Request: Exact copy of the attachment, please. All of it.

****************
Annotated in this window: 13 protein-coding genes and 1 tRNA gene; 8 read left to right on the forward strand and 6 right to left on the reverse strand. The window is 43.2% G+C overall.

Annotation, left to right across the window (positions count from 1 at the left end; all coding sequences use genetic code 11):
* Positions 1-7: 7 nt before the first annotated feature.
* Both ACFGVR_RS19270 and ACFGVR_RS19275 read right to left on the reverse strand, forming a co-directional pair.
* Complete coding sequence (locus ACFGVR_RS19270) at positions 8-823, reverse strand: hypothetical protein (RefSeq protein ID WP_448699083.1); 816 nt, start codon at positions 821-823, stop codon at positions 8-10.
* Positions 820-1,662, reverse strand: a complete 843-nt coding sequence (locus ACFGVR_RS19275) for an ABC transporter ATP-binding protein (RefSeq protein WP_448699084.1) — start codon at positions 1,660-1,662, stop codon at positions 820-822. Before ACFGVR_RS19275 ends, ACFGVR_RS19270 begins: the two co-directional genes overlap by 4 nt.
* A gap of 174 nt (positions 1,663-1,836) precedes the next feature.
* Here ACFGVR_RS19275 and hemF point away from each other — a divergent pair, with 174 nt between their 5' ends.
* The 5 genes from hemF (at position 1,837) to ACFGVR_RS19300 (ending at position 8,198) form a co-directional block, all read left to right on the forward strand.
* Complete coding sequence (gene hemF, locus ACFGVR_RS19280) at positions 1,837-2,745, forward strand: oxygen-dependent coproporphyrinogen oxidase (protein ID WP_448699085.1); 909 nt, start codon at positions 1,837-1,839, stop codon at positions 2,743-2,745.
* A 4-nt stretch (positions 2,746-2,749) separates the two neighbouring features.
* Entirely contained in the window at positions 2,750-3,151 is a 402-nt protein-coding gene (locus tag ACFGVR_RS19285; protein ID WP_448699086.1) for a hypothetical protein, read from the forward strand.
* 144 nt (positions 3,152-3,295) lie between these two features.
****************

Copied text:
Annotated in this window: 13 protein-coding genes and 1 tRNA gene; 8 read left to right on the forward strand and 6 right to left on the reverse strand. The window is 43.2% G+C overall.

Annotation, left to right across the window (positions count from 1 at the left end; all coding sequences use genetic code 11):
* Positions 1-7: 7 nt before the first annotated feature.
* Both ACFGVR_RS19270 and ACFGVR_RS19275 read right to left on the reverse strand, forming a co-directional pair.
* Complete coding sequence (locus ACFGVR_RS19270) at positions 8-823, reverse strand: hypothetical protein (RefSeq protein ID WP_448699083.1); 816 nt, start codon at positions 821-823, stop codon at positions 8-10.
* Positions 820-1,662, reverse strand: a complete 843-nt coding sequence (locus ACFGVR_RS19275) for an ABC transporter ATP-binding protein (RefSeq protein WP_448699084.1) — start codon at positions 1,660-1,662, stop codon at positions 820-822. Before ACFGVR_RS19275 ends, ACFGVR_RS19270 begins: the two co-directional genes overlap by 4 nt.
* A gap of 174 nt (positions 1,663-1,836) precedes the next feature.
* Here ACFGVR_RS19275 and hemF point away from each other — a divergent pair, with 174 nt between their 5' ends.
* The 5 genes from hemF (at position 1,837) to ACFGVR_RS19300 (ending at position 8,198) form a co-directional block, all read left to right on the forward strand.
* Complete coding sequence (gene hemF, locus ACFGVR_RS19280) at positions 1,837-2,745, forward strand: oxygen-dependent coproporphyrinogen oxidase (protein ID WP_448699085.1); 909 nt, start codon at positions 1,837-1,839, stop codon at positions 2,743-2,745.
* A 4-nt stretch (positions 2,746-2,749) separates the two neighbouring features.
* Entirely contained in the window at positions 2,750-3,151 is a 402-nt protein-coding gene (locus tag ACFGVR_RS19285; protein ID WP_448699086.1) for a hypothetical protein, read from the forward strand.
* 144 nt (positions 3,152-3,295) lie between these two features.